11 Apple Easter Eggs Inside of Your Mac and iPhone
Apple designers and programmers in Cupertino, California (Apple’s headquarters) have cooked up some fun Easter eggs that are currently hidden all over your MacBook and iPhone—you just need to know where to look. Here are 11 ways to find them.
1. Play Mini Games
You have the ability to play a few mini games that are hidden deep inside your MacBook. It requires a little bit of rudimentary programming, but let's walk you through the process:
Inside Applications, go into the Utilities folder. That’s where you’ll find a Terminal to launch most of these Easter eggs.
Once a Terminal is open, type “emacs” (without the quotes) and then hit enter. Press the esc key and the X key at the same time. Once it prompts you, type “tetris” and get ready to spend hours playing this very addictive game.
To play other games, repeat all of these steps, but type in “pong” or “snake” instead of “tetris.”
2. Slow Motion Animations
Mac OS X’s animations make it seem like applications are moving faster than they appear to be. If you minimize a window, you can see the operating system’s “genie effect” take hold of the app. You can actually slow down this effect to truly marvel at the operating system's beauty. Simply hold down the Shift key, as you minimize the window.
3. TextEdit Letter
Apple’s attention to detail can be felt throughout all of Mac OS X’s icons. Its TextEdit app icon features paper and pen, but if you look closely enough, you can actually read a quote from Apple’s “Think Different” ad campaign from 1997. Read the letter below:
Here's to the crazy ones. The misfits. The rebels. The troublemakers. The round pegs in the square holes — the ones who see things differently. They're not fond of rules and they have no respect for the status quo. You can praise them, disagree with them, quote them, disbelieve them, glorify, or vilify them. About the only thing that you can't do is ignore them. Because they change things.
If you’re wondering, Kate is short for “KDE Advanced Text Editor” and John Appleseed is the alias of Mike Markkula, the first CEO of Apple Computer, Inc.
4. Record Icon
In current versions of Mac OS X (in System Preferences and under Users & Groups), you can choose a record icon as your avatar. If you look closer, the song titles on the vinyl read "magic," "revolution," "boom" and "unbelievable." These were Steve Jobs’ most frequently used words during Apple keynote addresses.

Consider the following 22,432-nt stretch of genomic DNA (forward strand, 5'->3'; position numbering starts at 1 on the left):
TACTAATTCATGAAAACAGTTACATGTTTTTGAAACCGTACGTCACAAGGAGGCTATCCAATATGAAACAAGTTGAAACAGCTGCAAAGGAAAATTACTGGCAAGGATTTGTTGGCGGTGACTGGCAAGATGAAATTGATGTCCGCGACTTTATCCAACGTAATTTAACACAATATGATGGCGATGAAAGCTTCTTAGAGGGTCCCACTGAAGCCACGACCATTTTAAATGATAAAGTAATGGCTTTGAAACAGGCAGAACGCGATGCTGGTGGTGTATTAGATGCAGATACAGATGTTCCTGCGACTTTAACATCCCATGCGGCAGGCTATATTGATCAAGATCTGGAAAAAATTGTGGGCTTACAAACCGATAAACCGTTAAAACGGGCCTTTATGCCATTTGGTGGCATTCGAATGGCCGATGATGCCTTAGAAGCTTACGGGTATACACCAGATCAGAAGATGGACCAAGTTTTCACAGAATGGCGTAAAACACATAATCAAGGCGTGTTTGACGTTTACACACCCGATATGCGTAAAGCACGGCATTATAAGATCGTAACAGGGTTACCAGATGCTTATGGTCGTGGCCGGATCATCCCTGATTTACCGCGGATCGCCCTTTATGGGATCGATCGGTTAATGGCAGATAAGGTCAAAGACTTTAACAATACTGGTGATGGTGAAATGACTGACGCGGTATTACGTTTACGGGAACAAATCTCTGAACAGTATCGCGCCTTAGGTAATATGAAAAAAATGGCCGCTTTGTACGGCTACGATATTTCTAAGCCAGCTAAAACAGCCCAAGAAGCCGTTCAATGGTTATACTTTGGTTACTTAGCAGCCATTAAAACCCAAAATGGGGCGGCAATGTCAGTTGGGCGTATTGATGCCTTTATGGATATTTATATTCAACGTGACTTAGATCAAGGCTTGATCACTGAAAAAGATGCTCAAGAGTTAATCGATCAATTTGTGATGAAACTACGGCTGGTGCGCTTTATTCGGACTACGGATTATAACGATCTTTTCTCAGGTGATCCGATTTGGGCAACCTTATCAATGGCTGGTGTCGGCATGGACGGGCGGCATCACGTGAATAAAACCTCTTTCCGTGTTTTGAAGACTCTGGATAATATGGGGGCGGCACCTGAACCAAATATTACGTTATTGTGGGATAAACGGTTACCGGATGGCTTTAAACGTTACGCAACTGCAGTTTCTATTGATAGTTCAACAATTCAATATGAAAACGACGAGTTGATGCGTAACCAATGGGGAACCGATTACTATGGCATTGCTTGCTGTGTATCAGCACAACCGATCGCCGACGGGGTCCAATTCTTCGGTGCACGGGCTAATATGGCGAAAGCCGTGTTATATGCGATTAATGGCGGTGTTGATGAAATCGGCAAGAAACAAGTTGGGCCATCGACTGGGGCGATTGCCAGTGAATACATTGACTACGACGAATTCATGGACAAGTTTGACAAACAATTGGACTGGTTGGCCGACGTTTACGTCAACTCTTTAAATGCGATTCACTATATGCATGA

The Sosumi sound effect—it can be found in System Preferences under Sound—stems from the long legal battle between Apple Corps (The Beatles’ record label) and Apple Inc. The legal dispute started when Apple Records sued Apple Computer for trademark infringement in 1978 and ended when the latter settled out of court in 2007. The sound effect was created in 1991 and is Apple Inc.’s way of saying, “So sue me.”
Your Mac can even play the role of therapist in your life. Just fire up Terminal (found in your Utilities folder) and type in “emacs” and hit enter when prompted. Then hit esc and X at the same time, and type “doctor” as a follow-up.
Your Mac will ask you to please describe your problems and Mac OS X will listen—and respond when you hit the return key twice.
7. PC’s Blue Screen of Death
Apple and Microsoft are fierce rivals, so if your Mac discovers a PC on the shared network, it will display a clunky computer with Microsoft’s “Blue Screen of Death” error message on its screen in your finder's network hub.
8. Famous Dates in History
If you want to read fun facts for every day of the year, fire up a Terminal again. Simply paste this line of code: “cat /usr/share/calendar/calendar.history” (without the quotes) to unearth this fun Easter egg.
If you want to unlock the recipe for Mrs. Fields Cookies, repeat all of the steps above, but this time paste in the code “open/usr/share/emacs/22.1/etc/COOKIES” and hit enter.
9. Steve Jobs’ Glasses
Steve Jobs’ glasses are now the icon for the “Add to Reading List” feature in iOS 7. It’s a lasting tribute to Apple’s co-founder.
10. Siri’s Favorite Movie
Apple’s voice command feature Siri responds to any of a user’s questions. Apparently, Siri is a big fan of the science fiction movie genre. If you ask Siri about the plot of Inception, Siri responds with, “Inception is about dreaming about dreaming about dreaming about dreaming about something or other. I fell asleep."
Siri also has clever answers for The Terminator, Blade Runner, Star Trek, The Matrix, Alien, 2001: A Space Odyssey, and The Wizard of Oz.
11. Star Wars
This one is my favorite. Open Terminal and then simply type “telnet towel.blinkenlights.nl” (sans quotation marks) and hit enter. Your Mac will re-enact the original Star Wars in its entirety as ASCII (American Standard Code for Information Interchange) art.